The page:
I’m breaking the findings of this study into three blog posts. I want to walk you through all three methods in order to debunk the Price Per Waterfront Foot and Price Per Square Foot or Acre as useful on Lake Martin. Understanding what doesn’t work can help us understand the market as a whole. The first method we’re going to look at is the Price Per Waterfront Foot.
Price Per Waterfront Foot – Price Per Waterfront Foot is a statistic that is frequently thrown around as rule of thumb. When talking to people about lot valuations, quite often it is quoted as a lead in to another point, such as, “I know that lake lots sell for about $1,000 a waterfront foot, but…” What’s curious is that people almost always say $1,000 a foot. Sometimes you hear $2,000 a foot, but not often. It is also curious that this number hasn’t changed in about ten years. One would think that if it had any merit, the baseline would fluctuate with the different market phases that we have experienced since then.
A glance at this plot shows no clear association with any price per waterfront foot:
OK. That was pretty easy. Now I’m going to get more nerdy.
In addition to the eyeball test above, I also looked at the correlation coefficient. A correlation coefficient is “a statistical measure of the degree to which changes to the value of one variable predict change to the value of another.” In our case, it is a measure of the degree of how much a change in the amount of feet at the waterfront will affect the change in a lot’s sales price. In other words, this will put a number on how reliable a predictor a lot’s waterfront footage is for its sales price. A perfect correlation coefficient in a direct relationship is +1. Conversely, a perfect correlation coefficient in an inverse relationship is -1. No relationship would result in zero. Therefore, the closer the number is to zero, the more useless it will be to help us price lots, in this case.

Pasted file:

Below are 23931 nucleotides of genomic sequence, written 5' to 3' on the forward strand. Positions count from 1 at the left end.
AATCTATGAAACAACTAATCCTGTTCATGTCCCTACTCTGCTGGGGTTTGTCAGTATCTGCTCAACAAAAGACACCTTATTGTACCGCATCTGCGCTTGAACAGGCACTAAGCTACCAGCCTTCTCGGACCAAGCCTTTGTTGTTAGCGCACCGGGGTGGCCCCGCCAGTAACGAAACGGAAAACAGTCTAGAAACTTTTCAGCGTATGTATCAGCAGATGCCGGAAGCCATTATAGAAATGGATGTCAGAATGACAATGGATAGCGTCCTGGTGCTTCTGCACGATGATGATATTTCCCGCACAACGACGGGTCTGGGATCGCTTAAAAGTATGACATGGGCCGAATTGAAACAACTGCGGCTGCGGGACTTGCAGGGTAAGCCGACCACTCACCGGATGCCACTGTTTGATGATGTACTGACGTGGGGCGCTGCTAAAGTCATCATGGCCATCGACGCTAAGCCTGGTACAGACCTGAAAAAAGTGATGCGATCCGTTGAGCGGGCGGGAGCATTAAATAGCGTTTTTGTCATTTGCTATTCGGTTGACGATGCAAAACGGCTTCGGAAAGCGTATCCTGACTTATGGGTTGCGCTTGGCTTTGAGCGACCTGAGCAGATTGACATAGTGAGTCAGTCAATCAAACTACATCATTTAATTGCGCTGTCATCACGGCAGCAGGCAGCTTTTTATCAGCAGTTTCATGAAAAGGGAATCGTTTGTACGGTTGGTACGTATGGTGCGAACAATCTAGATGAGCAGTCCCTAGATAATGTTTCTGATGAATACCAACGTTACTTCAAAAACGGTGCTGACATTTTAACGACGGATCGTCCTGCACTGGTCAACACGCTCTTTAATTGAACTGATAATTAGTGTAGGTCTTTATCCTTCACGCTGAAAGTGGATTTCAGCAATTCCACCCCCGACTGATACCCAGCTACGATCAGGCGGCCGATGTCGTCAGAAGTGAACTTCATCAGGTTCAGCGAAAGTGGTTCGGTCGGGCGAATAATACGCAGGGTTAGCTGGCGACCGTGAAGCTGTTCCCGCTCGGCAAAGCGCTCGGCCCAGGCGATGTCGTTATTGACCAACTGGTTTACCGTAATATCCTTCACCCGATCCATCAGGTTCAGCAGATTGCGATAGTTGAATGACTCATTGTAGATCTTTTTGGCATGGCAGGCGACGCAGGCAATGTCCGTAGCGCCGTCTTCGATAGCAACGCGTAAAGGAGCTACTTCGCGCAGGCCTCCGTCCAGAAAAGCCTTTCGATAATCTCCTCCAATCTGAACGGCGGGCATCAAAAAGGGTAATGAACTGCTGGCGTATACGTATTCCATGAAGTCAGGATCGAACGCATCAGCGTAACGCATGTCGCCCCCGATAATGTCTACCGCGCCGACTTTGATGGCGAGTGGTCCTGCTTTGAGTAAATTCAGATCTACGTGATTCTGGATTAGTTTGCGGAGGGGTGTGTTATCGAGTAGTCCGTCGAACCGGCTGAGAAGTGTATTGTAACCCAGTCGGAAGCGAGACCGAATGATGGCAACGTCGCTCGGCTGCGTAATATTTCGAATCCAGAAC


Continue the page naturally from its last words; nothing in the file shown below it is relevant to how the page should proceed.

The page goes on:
Since we are measuring waterfront footage to sales price, we would expect a +1 since the hypothesis is that as a lot’s waterfront footage increases, so does its sales price. The result was as ambiguous as the scatter plot. The correlation coefficient of waterfront footage to sales price is 0.47 which is judged to be only a moderate correlation, not worthy of the first step in a valuation method.
I think it’s safe to say – based on the actual MLS sales numbers – that the Price Per Waterfront Footage method is not a reliable primary method for valuing a Lake Martin waterfront lot. So what about Price Per Square Foot/Acre? Could that method work reliably at the lake? Stay tuned for Part 2 of this study and I’ll discuss just that.
And if you’re interested in seeing the actual MLS data – the appendices, if you will – for my study, contact me here or give me a call and I’ll send you a copy. 334 221 5862.
Links to More Lake Martin Market Reports: